In September, the students of the Mbaracayu Educational Center made a guided visit to the Cerrito Agricultural School. The main goal of this guided visit was for the students to exchange know-how and expertise, and allow them to experience living day-to-day in the school. Through this, they expanded their technical and practical knowledge in fields such as orchards, farming, milk production plants, hotels and others.
The students of the Mbaracayu Educational Center valued greatly the learning and the hospitality received during their stay in Cerrito, allowing them to foster new bonds and garner new skills in different fields.
Furthermore, in September, we received a new batch of 6 computers for the students of the Mbaracayu Educational Center in lieu of the project “Computers for All”. This new batch adds to the 20 computers already in place and received in July.
These computers will become indispensable in adding to the skillsets of the young students, who are eager to learn about digital commercialization and all the opportunities technology can offer to advance their businesses.
In order to counteract the negative effects of the COVID-19 pandemic, the Mbaracayú Educational Center continues to innovate in various fields. Since 2021, we have been implementing the “Mandala Gardens” with the help of the Guayakí team, which improves the use of space and resources in the vegetable plantation.
This planting method optimizes the use of water, improves the access to sunlight, and entails a variety of nutritional benefits for the plants. The main characteristic of this method is the circular shape with functional corridors to connect the furrows with each other. Additionally, the method allows for a diversity of species to be cultivated in a small place, since it has integrated crops that do not leave the soil bare, resulting in abundant harvests.
In addition to learning about sustainable agricultural practices, students get exposed to other cultures and appreciate the value of their customs. In this case, the Indian culture uses the word “Mandala” when referring to a sacred circle of energy used for meditation.
As the Mbaracayú Educational Center promotes biodiversity conservation, the Mandala Gardens encourage the coexistence of humans with nature in an ecological community.
The COVID-19 pandemic has deeply affected educational systems worldwide, forcing schools to shift their conventional methods of in-person teaching to digital pedagogy. Additionally, they had to reinvent themselves to make learning interesting and to adopt the necessary safety measures for students to return to in-person classes. All of these changes have required a bigger commitment from teachers, students, and other school staff.
The Mbaracayú Educational Center has been resilient to changes and adversities and it has continued with its mission of providing quality education to poor rural girls throughout the COVID-19 pandemic. Without the students’ determination, however, this would not have been possible. Today, we want to tell the story of the 2021 class students.
The girls from the 2021 class had just started high school when the COVID-19 pandemic struck. It was a very difficult and uncertain period of time for students as well as for the teaching staff. The school made a big effort to keep in touch with the students so they would not fall behind in school. In some cases that the student could not be contacted, the teachers would print the class material and take it to their villages.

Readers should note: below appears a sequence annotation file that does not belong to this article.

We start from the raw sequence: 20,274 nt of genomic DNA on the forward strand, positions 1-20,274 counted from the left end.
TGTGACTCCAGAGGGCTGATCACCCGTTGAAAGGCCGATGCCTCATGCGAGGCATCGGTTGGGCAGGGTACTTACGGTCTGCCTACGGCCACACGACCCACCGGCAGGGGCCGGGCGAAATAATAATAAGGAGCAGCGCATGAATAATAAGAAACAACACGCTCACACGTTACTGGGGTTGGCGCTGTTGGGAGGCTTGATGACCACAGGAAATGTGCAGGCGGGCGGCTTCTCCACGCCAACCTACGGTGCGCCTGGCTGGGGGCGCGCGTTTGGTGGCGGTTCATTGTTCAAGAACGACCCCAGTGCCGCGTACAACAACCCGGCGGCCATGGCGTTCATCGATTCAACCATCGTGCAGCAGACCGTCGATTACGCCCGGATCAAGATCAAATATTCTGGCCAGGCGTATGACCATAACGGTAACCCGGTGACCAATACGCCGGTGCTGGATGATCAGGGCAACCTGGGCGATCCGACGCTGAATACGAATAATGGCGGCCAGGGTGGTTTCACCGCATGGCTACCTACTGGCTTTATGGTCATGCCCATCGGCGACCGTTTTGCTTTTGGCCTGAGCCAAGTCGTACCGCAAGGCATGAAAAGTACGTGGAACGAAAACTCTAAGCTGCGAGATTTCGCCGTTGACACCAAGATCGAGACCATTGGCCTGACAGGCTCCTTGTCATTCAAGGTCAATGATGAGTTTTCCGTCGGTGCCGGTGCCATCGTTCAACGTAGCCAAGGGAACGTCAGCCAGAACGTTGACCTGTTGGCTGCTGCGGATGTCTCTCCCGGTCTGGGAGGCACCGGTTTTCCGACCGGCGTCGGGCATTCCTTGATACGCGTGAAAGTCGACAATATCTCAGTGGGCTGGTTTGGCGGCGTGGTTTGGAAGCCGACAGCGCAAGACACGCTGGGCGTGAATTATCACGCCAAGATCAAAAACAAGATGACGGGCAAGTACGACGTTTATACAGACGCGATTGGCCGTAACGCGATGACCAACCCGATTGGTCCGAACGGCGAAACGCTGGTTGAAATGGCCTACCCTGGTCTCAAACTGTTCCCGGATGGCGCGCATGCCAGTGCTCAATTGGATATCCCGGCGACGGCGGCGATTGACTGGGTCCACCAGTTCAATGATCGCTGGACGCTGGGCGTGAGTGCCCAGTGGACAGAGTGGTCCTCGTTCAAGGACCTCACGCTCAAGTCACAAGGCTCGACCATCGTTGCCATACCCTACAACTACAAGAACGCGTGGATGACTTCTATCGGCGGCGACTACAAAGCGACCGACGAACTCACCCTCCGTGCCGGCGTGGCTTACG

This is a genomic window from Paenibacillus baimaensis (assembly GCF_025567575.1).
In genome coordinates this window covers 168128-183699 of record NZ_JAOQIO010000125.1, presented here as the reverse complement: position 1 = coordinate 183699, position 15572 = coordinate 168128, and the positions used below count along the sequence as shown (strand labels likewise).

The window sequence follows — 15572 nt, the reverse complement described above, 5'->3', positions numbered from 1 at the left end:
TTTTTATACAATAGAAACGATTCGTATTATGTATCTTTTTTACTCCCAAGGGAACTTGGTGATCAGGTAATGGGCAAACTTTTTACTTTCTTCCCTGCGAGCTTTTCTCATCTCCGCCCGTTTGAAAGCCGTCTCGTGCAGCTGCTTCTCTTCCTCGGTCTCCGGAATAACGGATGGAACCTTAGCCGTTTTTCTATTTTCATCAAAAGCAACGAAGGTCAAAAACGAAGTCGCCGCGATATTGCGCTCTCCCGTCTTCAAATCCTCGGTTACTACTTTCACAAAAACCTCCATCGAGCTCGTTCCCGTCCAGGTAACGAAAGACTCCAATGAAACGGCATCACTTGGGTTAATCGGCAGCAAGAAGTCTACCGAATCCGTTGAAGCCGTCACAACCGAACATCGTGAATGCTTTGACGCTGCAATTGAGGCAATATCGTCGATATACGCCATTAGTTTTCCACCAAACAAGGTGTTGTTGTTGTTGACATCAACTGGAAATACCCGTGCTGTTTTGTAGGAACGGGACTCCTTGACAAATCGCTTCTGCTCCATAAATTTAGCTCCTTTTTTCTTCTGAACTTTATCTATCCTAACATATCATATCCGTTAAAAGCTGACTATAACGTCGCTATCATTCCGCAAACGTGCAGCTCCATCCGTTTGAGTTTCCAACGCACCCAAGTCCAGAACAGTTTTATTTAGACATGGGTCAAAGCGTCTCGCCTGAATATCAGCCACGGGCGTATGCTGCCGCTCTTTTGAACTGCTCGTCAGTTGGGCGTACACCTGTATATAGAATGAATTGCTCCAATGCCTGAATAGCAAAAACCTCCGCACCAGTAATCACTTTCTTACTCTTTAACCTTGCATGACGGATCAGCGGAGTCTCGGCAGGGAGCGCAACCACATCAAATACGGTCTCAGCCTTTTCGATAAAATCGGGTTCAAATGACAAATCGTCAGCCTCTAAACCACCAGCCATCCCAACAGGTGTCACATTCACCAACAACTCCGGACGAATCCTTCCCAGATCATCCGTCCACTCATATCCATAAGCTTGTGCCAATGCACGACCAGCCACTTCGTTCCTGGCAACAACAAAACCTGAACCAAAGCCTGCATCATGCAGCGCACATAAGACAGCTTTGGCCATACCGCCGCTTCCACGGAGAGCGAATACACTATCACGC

The following year, the school adopted a hybrid learning format. This allowed students to go back to school for in-person classes, even if that was only for a portion of the school year.
We want to recognize the amazing effort and perseverance of these girls. Last year, all 49 of them graduated from Mbaracayú Educational Center with an Environmental Science degree.
In September, the students of The Centro Educativo Mbaracayu (located in the center of the Mbaracayú National Forest Reserve of Paraguay), participated in the “Expressions of Empowerment” competition, an initiative from the International Youth Think Tank (IYTT), which purpose was to showcase unique innovative venture to transform academically founded arguments into artistic expressions.
The International Youth Think Tank (IYTT) is a Gothenburg-based initiative that mobilizes young people towards the goal of promoting a democratic movement based on the values of the open society.
These were the students who took part of this competition, Roció Casagrante, Diana Villalba, Cessia Aramí López, Carolina Mbyvangi, Ester Tykuarangi, Jazmín Torres and Carina Bejaro. Their project is a beautiful artwork, which was made with Aché Arroyo Bandera and Avá Guaraní community wood-carving techniques. This artistic expression has been one of eleven selected pieces out of a total of twenty-six sent from around the world.
The Mbaracayu School continues to make its best efforts to continue providing education to female students from nearby communities.
The situation of the country has not changed much, the risk of spreading the virus and deaths remain high. Vaccinations have started but are not yet available for young people. In general, educational institutions have adapted, but distance classes are still difficult. The economy has improved a bit but a long recovery is expected.
We started the year with a mixed modality of face-to-face and virtual classes, the Mbaracayu school has been forced to suspend this methodology due to COVID infections among female students. Classes are held only remotely, taking care of the well-being of their students. Using different media and digital platforms, teachers continue their lesson plan. Carrying out follow-ups by Whatsapp and telephone consultations.
The School is expected to receive students again at the boarding school starting in August.
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